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What would a private sector library look like?

Tim Coates, of the Good Library Blog, has posted a manifesto for the reform of library services in the UK. From what he describes (and from my own bitter experience) libraries exhibit all the classic symptoms of state-run industries.  They are not responsive to their users, they are overly complex, they are not available when people want them, etcetera, etcetera. Replace library with passport office, police service or health service and pretty much any of Tim's criticisms remain valid.

I posted a comment along these lines, and was actually rather surprised to get a response that was largely in agreement with me. Where we differ is on whether it is actually possible to get the library service to function properly within the public sector. Tim thinks (or rather hopes) that it is:

Honestly it has hard to argue with what you say. I am just wishing and hoping we can find a way to make it untrue.

This set me to pondering what would happen if an entrepreneur got his grubby capitalist hands on a library, or a chain of libraries. What could be changed to make them more attractive? My own local library consists of a portacabin with irregular opening hours and a startlingly small stock of books. There's only two or three desks for people to sit at, and these are reserved for computer users. The staff are excellent but are hampered from providing the service they want because of pettifogging rules forced on them by "head office" in Perth.

What could be done with it?

For a start you'd need a proper home. Lots of room for reading, lots of books. Armchairs, a coffee shop, a children's play area, all soundproofed so that readers weren't distracted. You would pay for each book you borrowed. If you found you were enjoying it you could phone up and buy it. The library would replace it within 48 hours.  I'm imagining the bookshop and the library almost merging here. Think of all the things innovative bookshops do, like public readings and the like. No reason that libraries can't do this too, and make money doing it.

Book groups would have access to a central list of titles (I'm assuming a chain of libraries here) rather than a restricted list of approved titles like the one we have where I live. They could meet on the library premises at lunchtimes or in the evening. And yes, the library would be open in the evenings too. Every evening, if that's what people wanted. God knows, it might even be somewhere for people to go of an evening to socialise without getting drunk. That would be a turn-up for UK culture wouldn't it?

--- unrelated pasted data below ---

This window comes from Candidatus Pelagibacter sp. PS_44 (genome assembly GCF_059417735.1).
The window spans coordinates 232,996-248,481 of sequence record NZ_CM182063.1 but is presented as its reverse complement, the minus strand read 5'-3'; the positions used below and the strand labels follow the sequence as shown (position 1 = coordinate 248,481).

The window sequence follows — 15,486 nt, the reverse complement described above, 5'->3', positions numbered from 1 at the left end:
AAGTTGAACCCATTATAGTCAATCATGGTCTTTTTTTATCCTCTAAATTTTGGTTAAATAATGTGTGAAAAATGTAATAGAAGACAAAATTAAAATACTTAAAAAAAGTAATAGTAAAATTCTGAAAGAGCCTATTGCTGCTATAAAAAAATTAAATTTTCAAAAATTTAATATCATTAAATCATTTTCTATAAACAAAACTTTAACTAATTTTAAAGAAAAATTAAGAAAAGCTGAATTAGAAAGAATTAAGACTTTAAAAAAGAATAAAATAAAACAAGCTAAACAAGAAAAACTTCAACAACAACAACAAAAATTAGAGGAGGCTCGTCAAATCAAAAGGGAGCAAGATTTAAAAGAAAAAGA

I've barely even started to think about this. I'm sure if a few people put their heads together they could come up with lots of wonderful and exciting services that a private library could offer. And it's worth remembering that libraries started as private institutions, set up by unions and self-improvement societies and the like.

And then remind yourself that it can never happen because any initiative along these lines would be crowded out by the local council long before it got off the ground. The state is not your friend, as someone once said.  

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Reader Comments (4)

You'd have to drop that "replace the book within 48 hours" bit - book wholesalers, who ARE in the private sector, tend to be slow and unresponsive in my experience. And you're assuming that the book in question is either in print or available reasonably second-hand, which, even in the age of Alibris, isn't always the case.
But, yes to more books and more armchairs and longer hours. All things that my local library addressed in the last few years. Not as much as they would have liked.
The biggest problem with entrepenerial libraries is that libraries take up space, and that space needs to be on the main strip to be effective - but there are infinitely more profitable ways to use prime sites than pay libraries.
Feb 14, 2007 at 10:08 AM | Unregistered CommenterJames Hamilton
I was wondering about that. I did wonder if you could have a chain of libraries operating as its own wholesaler - dealing with the publishers direct.
Feb 14, 2007 at 10:30 AM | Registered CommenterBishop Hill
The Victorians got there first -

It looks as if the supply of "any book from London" depended on the Victorian infrastructure of railways, though.
Feb 14, 2007 at 2:49 PM | Unregistered Commenterbrituncula
Oh, absolutely. I did think about including a paragraph in the posting about where most of the public libraries in the country came from - ie private organisations of of one kind or another, but it didn't make it to the final draft.
Feb 14, 2007 at 4:24 PM | Registered CommenterBishop Hill

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